How to Communicate Clearly During Times of Uncertainty
The year 2020 was one of uncertainty and change. And for many, 2021 has already had its share of challenges. This relentless series of unexpected events has tested even the most successful and resilient companies.
The circumstances surrounding the global pandemic, its enduring impact, and ensuing economic fallout have forced just about every business to adapt to a new world and unforeseen challenges. With so many businesses in key sectors across the country floundering or even failing, communication has become a vital way to keep many businesses actively engaged with stakeholders.
Organizations have been releasing statements, updating their social media presence, and finding more ways to connect with their customers, employees and stakeholders. But are these methods effective?
The long continuation of COVID-19 protocols and uncertainty has forced open the lines of communication at a rapid rate, and many professionals are looking for the right words to describe the issues they are facing and the policies they are forced to change and adapt. While we all know at this point that these times are “unprecedented,” we don’t know what that will mean in the long run.
As a communications professional with both corporate and agency experience, I know firsthand the importance of businesses acknowledging uncertainty while still assuring people they are doing everything in their power to make their customer and work environments safe and fruitful. These communications elements are part of an ongoing process and must be customized to fit the needs of different audiences.
At the onset of the pandemic, many companies quickly informed their customers and clients of their changed working infrastructure and corporate policies to reassure stakeholders they would receive the same quality of service. While constant updates on operational procedures are not required, customers need to know the changes impacting the company and any impact they will have on their service.
However, these changes do not have to cause concern among clients and customers. Instead, they need to be reassured that your company remains intact and your business is focused. Every business is different, and the best mode of communication will be dependent on the goals of the company and best vehicles for message dissemination. From email to social media to a larger media campaign, you need to decide what methods will reach, engage and educate your targets, while still showing corporate growth and success.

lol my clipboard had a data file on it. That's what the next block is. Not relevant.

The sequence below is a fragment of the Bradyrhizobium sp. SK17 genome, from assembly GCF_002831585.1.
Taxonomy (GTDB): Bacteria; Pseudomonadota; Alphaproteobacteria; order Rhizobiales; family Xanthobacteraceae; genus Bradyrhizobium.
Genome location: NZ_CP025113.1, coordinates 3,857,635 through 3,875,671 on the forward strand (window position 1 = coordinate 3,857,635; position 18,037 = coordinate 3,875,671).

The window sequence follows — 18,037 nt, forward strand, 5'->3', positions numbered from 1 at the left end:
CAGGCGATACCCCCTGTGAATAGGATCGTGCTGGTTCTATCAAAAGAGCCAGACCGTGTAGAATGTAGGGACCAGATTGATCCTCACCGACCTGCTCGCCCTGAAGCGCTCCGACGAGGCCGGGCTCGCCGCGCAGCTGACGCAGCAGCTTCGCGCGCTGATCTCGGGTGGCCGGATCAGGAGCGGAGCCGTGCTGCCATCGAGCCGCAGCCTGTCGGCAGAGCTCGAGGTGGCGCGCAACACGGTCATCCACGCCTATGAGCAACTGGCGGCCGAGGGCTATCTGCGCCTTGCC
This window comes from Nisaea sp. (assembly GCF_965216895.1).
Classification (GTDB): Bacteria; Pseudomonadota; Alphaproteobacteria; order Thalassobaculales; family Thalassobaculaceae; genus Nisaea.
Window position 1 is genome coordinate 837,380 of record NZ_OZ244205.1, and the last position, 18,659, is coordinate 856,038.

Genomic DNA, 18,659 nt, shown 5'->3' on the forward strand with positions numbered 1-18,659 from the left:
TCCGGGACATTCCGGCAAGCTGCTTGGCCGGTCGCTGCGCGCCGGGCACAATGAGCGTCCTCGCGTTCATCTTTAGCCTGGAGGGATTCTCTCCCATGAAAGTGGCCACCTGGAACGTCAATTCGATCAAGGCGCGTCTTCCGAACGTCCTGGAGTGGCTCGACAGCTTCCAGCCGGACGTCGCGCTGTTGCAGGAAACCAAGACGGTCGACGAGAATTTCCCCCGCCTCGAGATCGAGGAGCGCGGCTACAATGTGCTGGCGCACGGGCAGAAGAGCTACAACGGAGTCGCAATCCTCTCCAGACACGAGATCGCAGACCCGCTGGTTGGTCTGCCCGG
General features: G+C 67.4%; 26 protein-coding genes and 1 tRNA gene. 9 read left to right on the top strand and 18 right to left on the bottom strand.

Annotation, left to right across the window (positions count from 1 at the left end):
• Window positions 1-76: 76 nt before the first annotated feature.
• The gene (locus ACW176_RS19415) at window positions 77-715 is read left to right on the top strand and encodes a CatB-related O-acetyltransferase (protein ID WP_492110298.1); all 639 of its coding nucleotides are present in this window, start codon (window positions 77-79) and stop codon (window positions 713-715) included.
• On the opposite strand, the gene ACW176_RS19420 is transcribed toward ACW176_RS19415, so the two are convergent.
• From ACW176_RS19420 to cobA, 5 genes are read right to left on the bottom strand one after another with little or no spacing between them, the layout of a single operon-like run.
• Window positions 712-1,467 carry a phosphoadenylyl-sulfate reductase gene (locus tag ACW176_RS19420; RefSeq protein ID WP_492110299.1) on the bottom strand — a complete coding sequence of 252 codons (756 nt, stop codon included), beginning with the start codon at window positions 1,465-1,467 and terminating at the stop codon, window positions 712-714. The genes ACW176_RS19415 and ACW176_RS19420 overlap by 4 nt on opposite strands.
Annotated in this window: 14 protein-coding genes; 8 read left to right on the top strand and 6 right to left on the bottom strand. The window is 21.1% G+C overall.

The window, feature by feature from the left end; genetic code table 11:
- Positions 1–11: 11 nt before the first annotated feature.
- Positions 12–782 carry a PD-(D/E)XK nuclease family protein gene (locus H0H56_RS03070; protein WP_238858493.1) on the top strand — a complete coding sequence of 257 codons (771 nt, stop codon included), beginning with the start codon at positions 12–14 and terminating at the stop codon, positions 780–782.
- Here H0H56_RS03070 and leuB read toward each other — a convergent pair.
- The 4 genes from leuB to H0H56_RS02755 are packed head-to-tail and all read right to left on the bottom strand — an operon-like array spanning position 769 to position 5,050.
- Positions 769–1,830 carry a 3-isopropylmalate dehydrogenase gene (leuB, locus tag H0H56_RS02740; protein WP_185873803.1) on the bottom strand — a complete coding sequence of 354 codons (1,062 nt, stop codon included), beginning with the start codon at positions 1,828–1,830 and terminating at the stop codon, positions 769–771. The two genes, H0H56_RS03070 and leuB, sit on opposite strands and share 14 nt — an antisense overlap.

For employees experiencing the ongoing changes in their work environment, communication can help bridge the gap caused by new safety protocols. Whether they are working from home or working with masks, management needs to find the right communication cadence that will keep employees productive and happy. That means keeping employees apprised of company plans and aligning all business and operational projects to minimize any miscommunications.
This dialogue, of course, cannot be one-sided. As with any relationship, listening is a key element to successful communication with your coworkers and employees. Disconnected from the traditional office environment, managers have to make a conscious effort to understand the many concerns facing their employees and address them quickly.
The same can be said for stakeholders, whose concern for your business can ultimately become an asset. From adjusting revenue streams to changing business regulations, the state of your business may be in constant flux. By regularly keeping your stakeholders informed on the state of your business, you can receive the most up-to-date advice and services from experts who are already invested in your business.
Communicating has always been critical to growing and maintaining your business, but more so now. As these “unprecedented times” continue, it will take creativity and commitment to generate revenue, support your employees and reassure stakeholders. Communication is the foundation for growth and will help bring stability through the end of the pandemic.